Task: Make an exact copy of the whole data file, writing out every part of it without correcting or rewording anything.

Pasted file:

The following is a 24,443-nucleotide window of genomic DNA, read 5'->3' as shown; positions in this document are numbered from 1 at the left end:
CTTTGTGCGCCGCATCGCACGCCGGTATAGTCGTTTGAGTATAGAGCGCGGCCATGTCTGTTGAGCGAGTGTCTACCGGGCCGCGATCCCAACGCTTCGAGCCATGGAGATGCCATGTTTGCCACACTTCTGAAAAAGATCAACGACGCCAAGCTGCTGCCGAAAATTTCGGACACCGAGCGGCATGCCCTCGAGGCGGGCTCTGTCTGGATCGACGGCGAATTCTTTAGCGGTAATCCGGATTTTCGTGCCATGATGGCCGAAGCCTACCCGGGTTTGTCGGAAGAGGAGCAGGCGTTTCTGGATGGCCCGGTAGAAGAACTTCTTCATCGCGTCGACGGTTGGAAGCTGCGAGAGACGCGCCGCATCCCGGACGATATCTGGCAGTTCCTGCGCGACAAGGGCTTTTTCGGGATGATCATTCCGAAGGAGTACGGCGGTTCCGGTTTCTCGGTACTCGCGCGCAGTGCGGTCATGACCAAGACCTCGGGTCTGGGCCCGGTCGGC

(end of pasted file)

The following is a 24,443-nucleotide window of genomic DNA, read 5'->3' as shown; positions in this document are numbered from 1 at the left end:
CTTTGTGCGCCGCATCGCACGCCGGTATAGTCGTTTGAGTATAGAGCGCGGCCATGTCTGTTGAGCGAGTGTCTACCGGGCCGCGATCCCAACGCTTCGAGCCATGGAGATGCCATGTTTGCCACACTTCTGAAAAAGATCAACGACGCCAAGCTGCTGCCGAAAATTTCGGACACCGAGCGGCATGCCCTCGAGGCGGGCTCTGTCTGGATCGACGGCGAATTCTTTAGCGGTAATCCGGATTTTCGTGCCATGATGGCCGAAGCCTACCCGGGTTTGTCGGAAGAGGAGCAGGCGTTTCTGGATGGCCCGGTAGAAGAACTTCTTCATCGCGTCGACGGTTGGAAGCTGCGAGAGACGCGCCGCATCCCGGACGATATCTGGCAGTTCCTGCGCGACAAGGGCTTTTTCGGGATGATCATTCCGAAGGAGTACGGCGGTTCCGGTTTCTCGGTACTCGCGCGCAGTGCGGTCATGACCAAGACCTCGGGTCTGGGCCCGGTCGGC